Harvest Mania Developer Diary #3

Yeah I’m still at it. Last time I showed an updated HUD, although it was adjusted again during implementation and is about to be changed yet again. Today I’ll talk about the other manifestation of the score system: the Score Sheet.

Redesigning the Score Sheet


Firstly, the previous version of the Score Sheet was pretty crowded and thus overwhelming. The sub-scores are meant to add up to give the final score, but this formula is nowhere communicated properly. The graph explanation was squeezed into the page margin.

Don’t look at me! I’m hideous!

Secondly, Efficiency (”Effizienz”) and Mood (”Stimmung”) are rather abstract scores, despite the graph showing the work course. Abstract because it’s hard or impossible for the player to know how to improve.

The last of the big problems regards the balancing. All sub-scores were absolute numbers in independent aspects, i.e. each has a set maximum and the player gets a percentage of it depending on his performance in that aspect. This lead to the loophole that one could ignore/sacrifice some aspects, optimize others and still get a high-score. The intention of the game, however, is to optimize all work aspects.


First I decided to go for a two page design, with the front giving an overview, providing context, and the back providing details and further explanations.

The front.

Apart from the basic data (driver name, field name, date) that fills the space on the one hand and evokes the evaluation report on the other hand, there’s now only two sub-scores. The upper one is the harvested crop as tracked in the HUD, the lower one is a multiplier representing the work quality. Work quality is further defined by four sub-aspects that are explained on the back side, suggested by the hyperlink.

The “math calculation” layout and the multiplier now communicate clearly how things are connected: the final score is your income (”what”) influenced by the work quality (”how”). It should become apparent that an unbalanced, singular focus purely on the income can and will affect the bottom line. And it should give an idea of what aspects do influence the multiplier. In order to find out how to improve those aspects, you’d than check out the backside.

The back. Please ignore the synthetic (debug) values being shown in the graph. Real world player data looks less uniform, of course.

As you can see here, there’s a table showing the work quality aspects. Each of the aspect features an evaluation number (center column) and the resulting factor (right column) that will contribute to the overall multiplier. For the first two (cutter usage and driving overlaps), the percentages are directly translated to the factor. The last two (throughput optimization and stress handling) use the German grading system to make the internal values less abstract. How the internal values, readable off the graph in the bottom, are translated to the grades, is shown through tooltips on the graph.

Hovering over the yellow/red parts shows the harvest efficiency tooltip.

The tooltip for the harvest efficiency shows what the colors mean, and specifically how the shades of yellow — exactly those you see in the core game play — translates to the grades of the throughput optimization. The baseline of the throughput is “3, acceptable” (roughly American C or D), adding 0.0 to the quality factor, so no real punishment for not optimizing. Supposedly this is how most farmer do usually without machine support. It’s actually hard to keep up the optimization if you need to drive precisely yourself. So this is where John Deere enabled an important improvement with AutoTrac, their auto-pilot system, and it needs to be reflected in the game.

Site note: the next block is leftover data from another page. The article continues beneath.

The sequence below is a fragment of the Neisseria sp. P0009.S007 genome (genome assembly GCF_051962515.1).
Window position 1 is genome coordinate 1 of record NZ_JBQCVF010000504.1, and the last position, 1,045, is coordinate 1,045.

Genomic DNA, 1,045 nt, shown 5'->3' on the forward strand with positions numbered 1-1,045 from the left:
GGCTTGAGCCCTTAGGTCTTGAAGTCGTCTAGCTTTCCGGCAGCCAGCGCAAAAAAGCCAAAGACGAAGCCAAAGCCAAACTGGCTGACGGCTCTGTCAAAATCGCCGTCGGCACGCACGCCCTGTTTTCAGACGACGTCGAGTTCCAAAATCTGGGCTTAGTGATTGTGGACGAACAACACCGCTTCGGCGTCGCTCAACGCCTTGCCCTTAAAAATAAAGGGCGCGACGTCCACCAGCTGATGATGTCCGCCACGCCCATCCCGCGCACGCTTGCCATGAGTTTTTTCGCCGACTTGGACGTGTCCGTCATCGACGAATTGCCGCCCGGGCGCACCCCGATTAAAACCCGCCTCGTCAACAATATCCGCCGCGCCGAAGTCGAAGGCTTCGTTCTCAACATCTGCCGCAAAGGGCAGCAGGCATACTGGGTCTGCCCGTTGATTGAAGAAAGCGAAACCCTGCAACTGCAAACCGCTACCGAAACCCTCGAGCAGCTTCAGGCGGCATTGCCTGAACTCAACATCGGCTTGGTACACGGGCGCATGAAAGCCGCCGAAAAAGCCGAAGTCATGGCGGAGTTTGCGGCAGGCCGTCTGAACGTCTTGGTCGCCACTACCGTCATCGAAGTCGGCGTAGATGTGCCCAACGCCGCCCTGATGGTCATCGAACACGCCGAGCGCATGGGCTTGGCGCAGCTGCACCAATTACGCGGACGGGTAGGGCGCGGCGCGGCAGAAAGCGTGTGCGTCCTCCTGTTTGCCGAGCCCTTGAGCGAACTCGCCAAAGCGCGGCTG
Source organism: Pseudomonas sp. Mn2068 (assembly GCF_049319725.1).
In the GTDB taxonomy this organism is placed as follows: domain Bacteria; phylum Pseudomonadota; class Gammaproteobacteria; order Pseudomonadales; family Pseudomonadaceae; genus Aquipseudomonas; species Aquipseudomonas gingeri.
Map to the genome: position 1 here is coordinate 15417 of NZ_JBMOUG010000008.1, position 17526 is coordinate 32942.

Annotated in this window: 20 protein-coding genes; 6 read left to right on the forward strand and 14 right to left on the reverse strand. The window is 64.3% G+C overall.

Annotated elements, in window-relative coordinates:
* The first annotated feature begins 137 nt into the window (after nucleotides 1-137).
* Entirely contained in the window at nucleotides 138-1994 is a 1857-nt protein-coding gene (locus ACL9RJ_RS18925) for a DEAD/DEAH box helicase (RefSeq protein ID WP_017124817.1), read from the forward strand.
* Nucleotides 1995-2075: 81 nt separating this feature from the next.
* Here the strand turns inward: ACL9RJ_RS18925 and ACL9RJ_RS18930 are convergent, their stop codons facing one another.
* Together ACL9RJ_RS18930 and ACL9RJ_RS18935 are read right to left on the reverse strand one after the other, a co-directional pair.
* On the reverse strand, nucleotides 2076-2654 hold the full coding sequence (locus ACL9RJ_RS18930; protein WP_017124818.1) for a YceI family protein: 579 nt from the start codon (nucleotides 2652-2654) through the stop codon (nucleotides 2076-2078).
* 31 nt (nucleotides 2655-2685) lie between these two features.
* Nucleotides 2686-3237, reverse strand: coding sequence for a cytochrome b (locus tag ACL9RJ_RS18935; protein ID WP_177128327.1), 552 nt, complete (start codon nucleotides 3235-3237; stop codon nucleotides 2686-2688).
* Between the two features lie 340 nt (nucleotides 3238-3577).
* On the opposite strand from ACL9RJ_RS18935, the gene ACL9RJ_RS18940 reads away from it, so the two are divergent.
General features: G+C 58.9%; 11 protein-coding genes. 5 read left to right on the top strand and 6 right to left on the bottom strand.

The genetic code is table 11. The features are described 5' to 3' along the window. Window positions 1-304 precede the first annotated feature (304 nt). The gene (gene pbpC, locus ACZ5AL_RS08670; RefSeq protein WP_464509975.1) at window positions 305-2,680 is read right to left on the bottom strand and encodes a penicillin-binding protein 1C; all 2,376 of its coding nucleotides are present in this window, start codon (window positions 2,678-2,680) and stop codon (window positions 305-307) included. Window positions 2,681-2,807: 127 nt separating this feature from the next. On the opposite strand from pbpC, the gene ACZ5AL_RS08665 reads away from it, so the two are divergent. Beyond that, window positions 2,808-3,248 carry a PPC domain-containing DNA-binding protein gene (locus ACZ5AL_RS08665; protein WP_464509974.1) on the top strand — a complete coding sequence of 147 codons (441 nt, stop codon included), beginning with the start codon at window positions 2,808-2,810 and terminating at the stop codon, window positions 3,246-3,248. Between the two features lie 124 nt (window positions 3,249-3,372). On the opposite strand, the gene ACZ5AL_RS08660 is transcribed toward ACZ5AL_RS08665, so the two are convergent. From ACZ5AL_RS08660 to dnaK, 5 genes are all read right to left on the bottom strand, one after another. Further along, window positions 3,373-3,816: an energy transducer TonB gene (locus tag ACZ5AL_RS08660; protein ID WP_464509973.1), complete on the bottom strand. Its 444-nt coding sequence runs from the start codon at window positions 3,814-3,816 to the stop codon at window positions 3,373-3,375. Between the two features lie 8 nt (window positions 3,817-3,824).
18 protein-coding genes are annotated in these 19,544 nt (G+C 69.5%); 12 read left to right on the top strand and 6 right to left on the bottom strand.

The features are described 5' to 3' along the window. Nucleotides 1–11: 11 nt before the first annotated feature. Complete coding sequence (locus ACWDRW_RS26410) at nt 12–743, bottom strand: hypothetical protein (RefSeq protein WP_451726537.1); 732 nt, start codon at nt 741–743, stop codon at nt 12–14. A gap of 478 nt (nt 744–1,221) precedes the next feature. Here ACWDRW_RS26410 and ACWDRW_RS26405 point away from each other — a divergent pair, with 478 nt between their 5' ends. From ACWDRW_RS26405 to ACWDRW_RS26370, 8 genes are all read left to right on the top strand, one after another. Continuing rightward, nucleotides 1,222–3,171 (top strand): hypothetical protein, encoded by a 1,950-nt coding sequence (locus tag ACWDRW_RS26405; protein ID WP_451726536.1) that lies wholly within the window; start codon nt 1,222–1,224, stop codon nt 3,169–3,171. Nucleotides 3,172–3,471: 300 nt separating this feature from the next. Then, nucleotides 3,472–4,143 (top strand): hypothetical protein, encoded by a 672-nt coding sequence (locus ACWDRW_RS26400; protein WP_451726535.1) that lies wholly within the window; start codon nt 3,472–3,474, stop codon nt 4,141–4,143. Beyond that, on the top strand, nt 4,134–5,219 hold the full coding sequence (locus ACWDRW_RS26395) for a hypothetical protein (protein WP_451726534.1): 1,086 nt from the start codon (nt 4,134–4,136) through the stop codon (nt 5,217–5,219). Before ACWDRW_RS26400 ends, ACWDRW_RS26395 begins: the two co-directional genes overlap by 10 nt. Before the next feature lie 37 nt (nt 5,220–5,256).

Similar to the harvest efficiency, the tooltip for the stress handling line shows how the y-coordinate of the line translates to the grades. The farmer portrait is used as a backdrop of the tooltip to give additional connection to the core gameplay mode.

Hovering over the blue line shows the stress handling tooltip.

Last but definitely not least, the AutoTrac line.

Tooltip for the AutoTrac usage.

If everything in the gameplay works out, you should be achieving better throughput and less stress while AutoTrac is engaged. In the graph, that would translate to brighter yellows and higher blue lines whenever the AutoTrac bar is active. This is supposed to show, not tell that AutoTrac improves your work (which stress is an often overlooked part of).


So, looking back at the problems identified at the beginning, I have:

  1. Clarified the layout thanks to a more understandable score calculation that…
  2. …is more balanced and at least eliminates one exploit…
  3. …and is explained in steps with increasing details, in order to ease in the player.

Now I need to look at the core gameplay again and make sure those score aspects are sufficiently visible, either in the game world or in the HUD.

Yu-Chung Chen

Yu-Chung Chen is a designer working primarily on video games. He studied at Köln International School of Design and has contributed to a number of published games. Currently he works as a freelance UI designer at Keen Games.

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The Game Design Scrapbook is a second blog of group of three game designers from Germany. On our first blog, Game Design Reviews we describe some games we played and point out various interesting details. Unfortunately, we found out that we also need some place to collect quick and dirty ideas that pop into our minds. Hence, welcome to Game Design Scrapbook. You will encounter wild, random rantings. Many of then incoherent. Some of them maybe even in German. If you don't like it, you might enjoy Game Design Reviews more.


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